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A history-based method to estimate animal preference

Overview of attention for article published in Scientific Reports, June 2016
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About this Attention Score

  • In the top 25% of all research outputs scored by Altmetric
  • High Attention Score compared to outputs of the same age (87th percentile)
  • High Attention Score compared to outputs of the same age and source (85th percentile)

Mentioned by

news
1 news outlet
twitter
5 tweeters
facebook
1 Facebook page

Citations

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11 Dimensions

Readers on

mendeley
74 Mendeley
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Title
A history-based method to estimate animal preference
Published in
Scientific Reports, June 2016
DOI 10.1038/srep28328
Pubmed ID
Authors

Caroline Marques Maia, Gilson Luiz Volpato

Abstract

Giving animals their preferred items (e.g., environmental enrichment) has been suggested as a method to improve animal welfare, thus raising the question of how to determine what animals want. Most studies have employed choice tests for detecting animal preferences. However, whether choice tests represent animal preferences remains a matter of controversy. Here, we present a history-based method to analyse data from individual choice tests to discriminate between preferred and non-preferred items. This method differentially weighs choices from older and recent tests performed over time. Accordingly, we provide both a preference index that identifies preferred items contrasted with non-preferred items in successive multiple-choice tests and methods to detect the strength of animal preferences for each item. We achieved this goal by investigating colour choices in the Nile tilapia fish species.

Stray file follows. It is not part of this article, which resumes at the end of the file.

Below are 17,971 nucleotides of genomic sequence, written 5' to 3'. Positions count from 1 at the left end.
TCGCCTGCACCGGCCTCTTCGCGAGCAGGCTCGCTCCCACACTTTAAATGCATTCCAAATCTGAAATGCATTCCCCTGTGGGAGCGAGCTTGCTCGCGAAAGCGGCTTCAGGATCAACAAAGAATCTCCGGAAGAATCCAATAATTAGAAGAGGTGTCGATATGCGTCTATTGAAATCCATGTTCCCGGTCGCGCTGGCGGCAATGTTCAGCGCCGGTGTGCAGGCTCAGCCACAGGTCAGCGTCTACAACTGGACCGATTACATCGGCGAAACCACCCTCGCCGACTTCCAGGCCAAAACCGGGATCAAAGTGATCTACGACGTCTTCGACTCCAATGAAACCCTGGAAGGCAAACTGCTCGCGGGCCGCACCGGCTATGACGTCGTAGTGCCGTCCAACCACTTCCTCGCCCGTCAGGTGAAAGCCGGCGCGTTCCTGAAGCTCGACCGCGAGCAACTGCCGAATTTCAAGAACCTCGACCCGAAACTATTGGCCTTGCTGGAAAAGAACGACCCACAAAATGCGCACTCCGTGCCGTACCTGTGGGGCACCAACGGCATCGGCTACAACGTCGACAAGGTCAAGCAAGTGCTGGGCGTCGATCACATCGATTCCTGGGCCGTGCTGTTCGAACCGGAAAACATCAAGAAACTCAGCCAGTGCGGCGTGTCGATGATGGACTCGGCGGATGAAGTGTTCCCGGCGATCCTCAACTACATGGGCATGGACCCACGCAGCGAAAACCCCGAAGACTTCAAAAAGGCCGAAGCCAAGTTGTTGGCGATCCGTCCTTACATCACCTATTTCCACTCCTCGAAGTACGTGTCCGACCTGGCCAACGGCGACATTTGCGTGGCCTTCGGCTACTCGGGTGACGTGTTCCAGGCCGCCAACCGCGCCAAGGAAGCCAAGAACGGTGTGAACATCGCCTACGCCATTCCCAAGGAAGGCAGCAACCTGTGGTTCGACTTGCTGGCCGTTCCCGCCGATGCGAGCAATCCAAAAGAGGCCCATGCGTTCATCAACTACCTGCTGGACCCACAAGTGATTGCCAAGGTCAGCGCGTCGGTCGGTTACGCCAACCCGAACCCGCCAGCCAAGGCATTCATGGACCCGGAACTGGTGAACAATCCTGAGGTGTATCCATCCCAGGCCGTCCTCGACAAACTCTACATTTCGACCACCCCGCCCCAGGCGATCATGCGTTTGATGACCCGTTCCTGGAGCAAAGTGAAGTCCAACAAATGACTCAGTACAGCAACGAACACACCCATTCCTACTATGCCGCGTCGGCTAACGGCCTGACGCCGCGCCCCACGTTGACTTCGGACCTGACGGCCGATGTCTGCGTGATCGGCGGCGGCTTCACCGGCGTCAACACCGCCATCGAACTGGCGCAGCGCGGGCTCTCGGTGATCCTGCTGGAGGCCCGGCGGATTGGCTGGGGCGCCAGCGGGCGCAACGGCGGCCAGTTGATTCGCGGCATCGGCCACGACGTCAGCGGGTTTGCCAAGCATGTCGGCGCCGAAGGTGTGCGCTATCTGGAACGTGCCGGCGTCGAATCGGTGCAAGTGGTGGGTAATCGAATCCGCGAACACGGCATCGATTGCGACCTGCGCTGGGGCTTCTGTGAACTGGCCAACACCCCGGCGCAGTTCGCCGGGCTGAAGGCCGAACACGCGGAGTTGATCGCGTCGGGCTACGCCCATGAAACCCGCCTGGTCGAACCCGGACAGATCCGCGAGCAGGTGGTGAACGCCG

Twitter Demographics

The data shown below were collected from the profiles of 5 tweeters who shared this research output. Click here to find out more about how the information was compiled.

Mendeley readers

The data shown below were compiled from readership statistics for 74 Mendeley readers of this research output. Click here to see the associated Mendeley record.

Geographical breakdown

Country Count As %
Brazil 2 3%
Unknown 72 97%

Demographic breakdown

Readers by professional status Count As %
Student > Master 19 26%
Student > Ph. D. Student 11 15%
Researcher 8 11%
Student > Bachelor 7 9%
Student > Doctoral Student 5 7%
Other 13 18%
Unknown 11 15%
Readers by discipline Count As %
Agricultural and Biological Sciences 28 38%
Unspecified 5 7%
Veterinary Science and Veterinary Medicine 5 7%
Environmental Science 4 5%
Neuroscience 3 4%
Other 11 15%
Unknown 18 24%

Attention Score in Context

This research output has an Altmetric Attention Score of 13. This is our high-level measure of the quality and quantity of online attention that it has received. This Attention Score, as well as the ranking and number of research outputs shown below, was calculated when the research output was last mentioned on 25 April 2018.
All research outputs
#1,094,094
of 12,852,852 outputs
Outputs from Scientific Reports
#9,500
of 60,587 outputs
Outputs of similar age
#31,446
of 260,287 outputs
Outputs of similar age from Scientific Reports
#374
of 2,520 outputs
Altmetric has tracked 12,852,852 research outputs across all sources so far. Compared to these this one has done particularly well and is in the 91st percentile: it's in the top 10% of all research outputs ever tracked by Altmetric.
So far Altmetric has tracked 60,587 research outputs from this source. They typically receive a lot more attention than average, with a mean Attention Score of 15.4. This one has done well, scoring higher than 84% of its peers.
Older research outputs will score higher simply because they've had more time to accumulate mentions. To account for age we can compare this Altmetric Attention Score to the 260,287 tracked outputs that were published within six weeks on either side of this one in any source. This one has done well, scoring higher than 87% of its contemporaries.
We're also able to compare this research output to 2,520 others from the same source and published within six weeks on either side of this one. This one has done well, scoring higher than 85% of its contemporaries.